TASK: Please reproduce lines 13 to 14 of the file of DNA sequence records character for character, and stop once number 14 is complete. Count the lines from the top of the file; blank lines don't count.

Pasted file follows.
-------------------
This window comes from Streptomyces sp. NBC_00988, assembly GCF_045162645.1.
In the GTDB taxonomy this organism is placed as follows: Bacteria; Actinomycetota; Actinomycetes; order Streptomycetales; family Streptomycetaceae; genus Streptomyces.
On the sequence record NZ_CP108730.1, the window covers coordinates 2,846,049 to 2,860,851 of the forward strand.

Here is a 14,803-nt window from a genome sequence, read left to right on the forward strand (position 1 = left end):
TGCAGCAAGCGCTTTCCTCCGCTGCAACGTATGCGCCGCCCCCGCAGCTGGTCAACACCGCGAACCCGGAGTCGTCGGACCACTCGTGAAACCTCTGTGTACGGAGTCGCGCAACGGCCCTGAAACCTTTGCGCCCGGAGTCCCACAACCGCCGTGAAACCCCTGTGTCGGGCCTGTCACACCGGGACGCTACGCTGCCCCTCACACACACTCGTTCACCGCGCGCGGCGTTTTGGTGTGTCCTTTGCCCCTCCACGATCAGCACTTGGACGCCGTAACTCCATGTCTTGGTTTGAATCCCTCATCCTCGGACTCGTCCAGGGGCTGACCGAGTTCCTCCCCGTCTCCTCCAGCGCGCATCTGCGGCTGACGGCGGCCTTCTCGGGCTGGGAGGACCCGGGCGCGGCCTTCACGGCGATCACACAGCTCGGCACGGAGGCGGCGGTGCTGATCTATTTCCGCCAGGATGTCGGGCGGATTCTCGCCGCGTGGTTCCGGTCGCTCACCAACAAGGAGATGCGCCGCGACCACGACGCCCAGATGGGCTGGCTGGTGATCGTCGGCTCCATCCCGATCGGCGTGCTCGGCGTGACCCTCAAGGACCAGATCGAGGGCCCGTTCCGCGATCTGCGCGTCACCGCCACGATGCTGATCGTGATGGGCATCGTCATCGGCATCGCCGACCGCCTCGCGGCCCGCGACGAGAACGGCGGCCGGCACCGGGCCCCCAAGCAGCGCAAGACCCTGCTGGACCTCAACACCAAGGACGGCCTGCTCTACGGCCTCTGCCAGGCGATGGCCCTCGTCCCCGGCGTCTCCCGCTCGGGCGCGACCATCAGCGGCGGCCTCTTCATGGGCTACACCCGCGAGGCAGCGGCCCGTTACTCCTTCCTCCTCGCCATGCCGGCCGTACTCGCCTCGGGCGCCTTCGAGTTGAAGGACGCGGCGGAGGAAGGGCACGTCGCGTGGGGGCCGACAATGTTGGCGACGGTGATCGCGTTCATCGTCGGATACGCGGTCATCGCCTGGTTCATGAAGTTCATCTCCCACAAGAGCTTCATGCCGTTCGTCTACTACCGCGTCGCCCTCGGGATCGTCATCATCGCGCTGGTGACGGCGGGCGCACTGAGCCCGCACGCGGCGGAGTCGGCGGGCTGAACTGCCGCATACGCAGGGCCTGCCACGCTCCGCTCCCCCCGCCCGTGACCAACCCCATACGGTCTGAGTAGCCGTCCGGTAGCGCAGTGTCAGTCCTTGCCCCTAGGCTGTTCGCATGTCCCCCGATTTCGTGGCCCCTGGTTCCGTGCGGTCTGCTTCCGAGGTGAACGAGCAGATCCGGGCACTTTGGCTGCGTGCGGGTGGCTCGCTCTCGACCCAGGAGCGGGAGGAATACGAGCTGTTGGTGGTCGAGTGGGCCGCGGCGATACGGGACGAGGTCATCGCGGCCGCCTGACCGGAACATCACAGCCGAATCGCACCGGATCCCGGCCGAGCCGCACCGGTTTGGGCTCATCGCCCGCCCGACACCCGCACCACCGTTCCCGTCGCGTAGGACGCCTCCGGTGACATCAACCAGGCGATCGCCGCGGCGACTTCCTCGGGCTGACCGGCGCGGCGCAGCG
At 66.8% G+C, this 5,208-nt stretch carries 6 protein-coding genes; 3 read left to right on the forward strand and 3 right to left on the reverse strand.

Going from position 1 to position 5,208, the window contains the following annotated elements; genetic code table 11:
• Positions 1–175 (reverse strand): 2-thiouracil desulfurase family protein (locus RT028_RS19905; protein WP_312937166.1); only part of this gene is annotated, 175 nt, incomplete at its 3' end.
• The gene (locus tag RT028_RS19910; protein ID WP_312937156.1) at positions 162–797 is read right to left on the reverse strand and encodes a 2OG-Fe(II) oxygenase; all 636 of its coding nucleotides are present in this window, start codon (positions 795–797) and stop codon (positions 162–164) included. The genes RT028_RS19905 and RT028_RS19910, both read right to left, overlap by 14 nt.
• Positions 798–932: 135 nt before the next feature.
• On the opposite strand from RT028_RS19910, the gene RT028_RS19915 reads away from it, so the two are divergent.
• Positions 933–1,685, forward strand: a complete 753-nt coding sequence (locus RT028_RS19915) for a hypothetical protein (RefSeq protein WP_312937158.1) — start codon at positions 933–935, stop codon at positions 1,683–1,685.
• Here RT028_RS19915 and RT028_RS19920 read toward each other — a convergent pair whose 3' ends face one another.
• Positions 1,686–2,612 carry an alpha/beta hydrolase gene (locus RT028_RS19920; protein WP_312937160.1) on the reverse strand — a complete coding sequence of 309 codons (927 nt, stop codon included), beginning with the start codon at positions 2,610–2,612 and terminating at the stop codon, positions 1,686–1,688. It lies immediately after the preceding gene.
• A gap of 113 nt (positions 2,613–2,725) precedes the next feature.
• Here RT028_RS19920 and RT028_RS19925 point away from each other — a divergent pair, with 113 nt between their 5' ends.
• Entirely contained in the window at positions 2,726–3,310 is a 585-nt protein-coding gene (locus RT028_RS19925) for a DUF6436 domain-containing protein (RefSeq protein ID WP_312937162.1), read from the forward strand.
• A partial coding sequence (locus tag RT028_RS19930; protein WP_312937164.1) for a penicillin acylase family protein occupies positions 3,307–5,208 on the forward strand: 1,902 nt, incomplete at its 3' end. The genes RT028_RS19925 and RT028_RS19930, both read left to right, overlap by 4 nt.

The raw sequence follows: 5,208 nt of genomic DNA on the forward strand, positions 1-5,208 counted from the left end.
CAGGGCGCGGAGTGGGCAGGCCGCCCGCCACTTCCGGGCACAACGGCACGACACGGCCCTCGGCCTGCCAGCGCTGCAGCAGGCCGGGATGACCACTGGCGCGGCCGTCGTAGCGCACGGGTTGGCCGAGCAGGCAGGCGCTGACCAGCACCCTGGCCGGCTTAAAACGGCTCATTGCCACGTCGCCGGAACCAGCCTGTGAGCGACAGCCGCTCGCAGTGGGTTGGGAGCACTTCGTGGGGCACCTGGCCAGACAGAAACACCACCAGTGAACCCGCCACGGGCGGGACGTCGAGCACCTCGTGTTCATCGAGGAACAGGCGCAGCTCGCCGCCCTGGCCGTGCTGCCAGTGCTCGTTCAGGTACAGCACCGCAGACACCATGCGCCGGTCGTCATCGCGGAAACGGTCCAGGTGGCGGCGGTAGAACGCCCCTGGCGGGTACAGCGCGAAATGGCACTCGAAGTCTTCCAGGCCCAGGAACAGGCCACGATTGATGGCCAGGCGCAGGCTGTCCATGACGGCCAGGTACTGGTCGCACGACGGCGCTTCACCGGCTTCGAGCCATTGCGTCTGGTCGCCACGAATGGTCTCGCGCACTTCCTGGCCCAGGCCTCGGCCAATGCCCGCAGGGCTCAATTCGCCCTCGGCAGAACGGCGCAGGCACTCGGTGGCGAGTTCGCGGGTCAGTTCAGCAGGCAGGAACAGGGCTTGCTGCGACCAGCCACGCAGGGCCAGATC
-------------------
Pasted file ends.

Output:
• Here RT028_RS19915 and RT028_RS19920 read toward each other — a convergent pair whose 3' ends face one another.
• Positions 1,686–2,612 carry an alpha/beta hydrolase gene (locus RT028_RS19920; protein WP_312937160.1) on the reverse strand — a complete coding sequence of 309 codons (927 nt, stop codon included), beginning with the start codon at positions 2,610–2,612 and terminating at the stop codon, positions 1,686–1,688. It lies immediately after the preceding gene.